WASHINGTON, DC, Dec 16 — Is the U.S. about to go to war with China over the independence of Taiwan? It might look that way, as the Communist Chinese super-power overtly threatens the island nation with warplane overflights. They’ve been at it for quite a while since President Biden took office, perhaps because Beijing sees the Biden administration as a weak sister. But Mr. Biden has said that America will help defend Taiwan in the event of a shooting war.
One can only question what the president told CNN’s Anderson Cooper in an October interview. He sounded pretty determined that the U.S. would, indeed, come to the aid of Taiwan. Cooper asked, “are you saying that the United States would come to Taiwan’s defense if … China attacked?” To which the president said: “Yes, we have a commitment to do that.”
In a separate CNN interview with Taiwan’s President Tsai Ing-wen, she said she has “faith” that America would come to the rescue should China trigger a shooting war.
U.S. Defense Secretary Lloyd Austin, speaking at a conference in California, said that the Chinese warplane incursions look “a lot like rehearsals” for war. Shortly after that, Secretary of State Antony Blinken seemed to minimize the potential of the U.S. going to war with China. He told Reuters: “We’re committed to helping Taiwan develop and maintain the capability to defend itself. Nobody wants to see this develop into a conflict in this region, so we’re going to do everything in our power to help prevent conflict and dial down the temperature whenever possible.”
Over the past several months, as the ruling Communist Chinese Party [CCP] continues its war-mongering Taiwan fly-overs grew more frequent and more aggressive, Congress has been kept busy considering a variety of bi-partisan laws that would make it easier to lend help should the Chinese Communist Party [CCP] attack. So far, none of them seem to call for the U.S. sending troops to help repel an attack on Taiwan, but some of them potentially infer a shoulder-to-shoulder defense if it becomes necessary.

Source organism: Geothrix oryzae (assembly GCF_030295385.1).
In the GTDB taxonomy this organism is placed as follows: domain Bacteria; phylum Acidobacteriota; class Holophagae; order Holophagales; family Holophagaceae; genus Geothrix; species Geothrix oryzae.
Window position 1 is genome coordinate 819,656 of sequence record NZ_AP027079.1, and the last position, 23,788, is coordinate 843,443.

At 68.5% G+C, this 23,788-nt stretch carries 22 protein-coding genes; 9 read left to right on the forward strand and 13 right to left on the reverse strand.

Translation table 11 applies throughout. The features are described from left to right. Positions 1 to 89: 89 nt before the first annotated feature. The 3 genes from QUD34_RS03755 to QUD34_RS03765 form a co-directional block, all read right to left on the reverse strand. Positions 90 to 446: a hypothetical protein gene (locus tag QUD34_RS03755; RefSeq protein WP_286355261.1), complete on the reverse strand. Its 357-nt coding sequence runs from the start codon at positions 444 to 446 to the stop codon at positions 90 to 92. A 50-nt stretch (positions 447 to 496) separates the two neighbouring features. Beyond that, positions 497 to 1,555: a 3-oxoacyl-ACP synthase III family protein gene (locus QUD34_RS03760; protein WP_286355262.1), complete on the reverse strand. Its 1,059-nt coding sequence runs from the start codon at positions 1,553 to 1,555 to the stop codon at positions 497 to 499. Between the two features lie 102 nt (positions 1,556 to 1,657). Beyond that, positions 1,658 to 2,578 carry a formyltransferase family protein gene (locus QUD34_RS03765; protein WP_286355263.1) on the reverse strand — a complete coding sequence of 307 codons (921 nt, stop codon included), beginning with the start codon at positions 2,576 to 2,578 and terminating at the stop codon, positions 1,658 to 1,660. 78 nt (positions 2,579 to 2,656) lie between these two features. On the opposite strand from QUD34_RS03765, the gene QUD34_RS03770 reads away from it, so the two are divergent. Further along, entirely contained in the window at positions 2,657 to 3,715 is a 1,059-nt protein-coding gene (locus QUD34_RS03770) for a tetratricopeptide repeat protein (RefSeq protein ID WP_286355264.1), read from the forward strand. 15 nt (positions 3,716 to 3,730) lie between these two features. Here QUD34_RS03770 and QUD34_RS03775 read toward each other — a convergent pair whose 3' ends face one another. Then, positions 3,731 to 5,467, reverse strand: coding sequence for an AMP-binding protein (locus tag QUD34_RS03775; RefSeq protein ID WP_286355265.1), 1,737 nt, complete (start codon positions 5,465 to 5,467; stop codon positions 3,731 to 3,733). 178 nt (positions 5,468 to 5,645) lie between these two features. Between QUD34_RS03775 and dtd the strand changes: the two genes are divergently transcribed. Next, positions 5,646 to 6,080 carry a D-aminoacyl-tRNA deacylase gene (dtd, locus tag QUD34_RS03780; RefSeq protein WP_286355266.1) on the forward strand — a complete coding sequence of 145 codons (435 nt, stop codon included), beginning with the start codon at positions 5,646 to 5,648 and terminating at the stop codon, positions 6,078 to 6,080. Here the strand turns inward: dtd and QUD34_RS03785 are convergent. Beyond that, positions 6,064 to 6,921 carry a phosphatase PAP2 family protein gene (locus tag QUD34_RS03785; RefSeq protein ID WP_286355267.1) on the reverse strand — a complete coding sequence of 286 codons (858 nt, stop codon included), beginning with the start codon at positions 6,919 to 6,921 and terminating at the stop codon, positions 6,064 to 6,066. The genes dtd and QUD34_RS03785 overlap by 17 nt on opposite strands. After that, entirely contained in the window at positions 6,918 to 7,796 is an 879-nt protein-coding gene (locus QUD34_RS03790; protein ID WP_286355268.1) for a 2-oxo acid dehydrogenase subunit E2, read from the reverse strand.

As Newsweek put it just last month, “Pending in the Senate and House of Representatives of the 117th Congress are more than five dozen bills with the potential to boost Taiwan’s chances of maintaining deterrence across the Taiwan Strait and prolonging the status quo that has held for over seven decades. Many revolve around the Taiwan Relations Act (TRA), the central piece of legislation guiding U.S.-Taiwan relations since 1979, also aiding Taiwan’s development of a credible self-defense capability over the years.”
Among the legislative initiatives is the Taiwan Defense Act [TDA], which was introduced in both houses of Congress in June. In a statement she issued when the bill was introduced, one of its sponsors, Representative Vicky Hartzler [R-MO], a member of the Congressional-Executive Commission on China, had this to say: “It is paramount for the United States to do everything possible to combat the CCP’s threats towards Taiwan and its autonomy. As a senior member of the House Armed Services Committee, I stand committed to supporting efforts such as the Taiwan Defense Act, which identifies our military capabilities against China, pushes back on their aggression, and stands up for freedom and liberty.”
It is interesting to note that the TDA, too, is vague, at best, when it comes to the notion of committing U.S. armed forces to defend Taiwan should the Communist Chinese Party decide to launch a strike on Taiwan. It doesn’t say we will, nor does it say we won’t. It’s called “strategic ambiguity.” Thus, China can only assume that they would face the U.S. if they attempted to invade. It also prevents Taiwan from thinking they should declare its independence. Taiwan may be self-governed, “but a formal declaration of independence would almost certainly trigger a crisis,” according to a report by NPR.
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